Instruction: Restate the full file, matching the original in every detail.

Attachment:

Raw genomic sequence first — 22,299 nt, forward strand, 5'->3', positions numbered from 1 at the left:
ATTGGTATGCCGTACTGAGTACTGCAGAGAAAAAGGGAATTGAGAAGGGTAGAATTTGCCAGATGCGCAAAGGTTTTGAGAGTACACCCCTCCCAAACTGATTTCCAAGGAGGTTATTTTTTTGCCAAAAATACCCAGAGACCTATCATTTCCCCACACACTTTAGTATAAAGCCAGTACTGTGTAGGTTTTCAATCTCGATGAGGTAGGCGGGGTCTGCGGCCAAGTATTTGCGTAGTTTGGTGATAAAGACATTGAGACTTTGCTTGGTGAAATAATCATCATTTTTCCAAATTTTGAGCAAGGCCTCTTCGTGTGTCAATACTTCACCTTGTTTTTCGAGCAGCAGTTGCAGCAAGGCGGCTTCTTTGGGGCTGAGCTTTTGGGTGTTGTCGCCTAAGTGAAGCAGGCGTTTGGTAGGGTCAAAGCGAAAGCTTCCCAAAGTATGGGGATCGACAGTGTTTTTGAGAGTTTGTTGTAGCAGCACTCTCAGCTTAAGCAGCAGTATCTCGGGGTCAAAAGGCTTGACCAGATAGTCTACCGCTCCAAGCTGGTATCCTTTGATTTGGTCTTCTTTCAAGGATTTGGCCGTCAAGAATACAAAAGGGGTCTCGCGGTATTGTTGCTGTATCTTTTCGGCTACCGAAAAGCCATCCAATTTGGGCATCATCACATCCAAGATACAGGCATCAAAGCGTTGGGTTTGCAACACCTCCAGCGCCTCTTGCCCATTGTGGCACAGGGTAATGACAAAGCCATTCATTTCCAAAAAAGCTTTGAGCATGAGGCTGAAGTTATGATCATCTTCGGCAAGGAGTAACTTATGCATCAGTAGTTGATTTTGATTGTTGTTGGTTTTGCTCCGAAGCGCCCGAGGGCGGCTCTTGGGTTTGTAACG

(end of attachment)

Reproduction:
Raw genomic sequence first — 22,299 nt, forward strand, 5'->3', positions numbered from 1 at the left:
ATTGGTATGCCGTACTGAGTACTGCAGAGAAAAAGGGAATTGAGAAGGGTAGAATTTGCCAGATGCGCAAAGGTTTTGAGAGTACACCCCTCCCAAACTGATTTCCAAGGAGGTTATTTTTTTGCCAAAAATACCCAGAGACCTATCATTTCCCCACACACTTTAGTATAAAGCCAGTACTGTGTAGGTTTTCAATCTCGATGAGGTAGGCGGGGTCTGCGGCCAAGTATTTGCGTAGTTTGGTGATAAAGACATTGAGACTTTGCTTGGTGAAATAATCATCATTTTTCCAAATTTTGAGCAAGGCCTCTTCGTGTGTCAATACTTCACCTTGTTTTTCGAGCAGCAGTTGCAGCAAGGCGGCTTCTTTGGGGCTGAGCTTTTGGGTGTTGTCGCCTAAGTGAAGCAGGCGTTTGGTAGGGTCAAAGCGAAAGCTTCCCAAAGTATGGGGATCGACAGTGTTTTTGAGAGTTTGTTGTAGCAGCACTCTCAGCTTAAGCAGCAGTATCTCGGGGTCAAAAGGCTTGACCAGATAGTCTACCGCTCCAAGCTGGTATCCTTTGATTTGGTCTTCTTTCAAGGATTTGGCCGTCAAGAATACAAAAGGGGTCTCGCGGTATTGTTGCTGTATCTTTTCGGCTACCGAAAAGCCATCCAATTTGGGCATCATCACATCCAAGATACAGGCATCAAAGCGTTGGGTTTGCAACACCTCCAGCGCCTCTTGCCCATTGTGGCACAGGGTAATGACAAAGCCATTCATTTCCAAAAAAGCTTTGAGCATGAGGCTGAAGTTATGATCATCTTCGGCAAGGAGTAACTTATGCATCAGTAGTTGATTTTGATTGTTGTTGGTTTTGCTCCGAAGCGCCCGAGGGCGGCTCTTGGGTTTGTAACG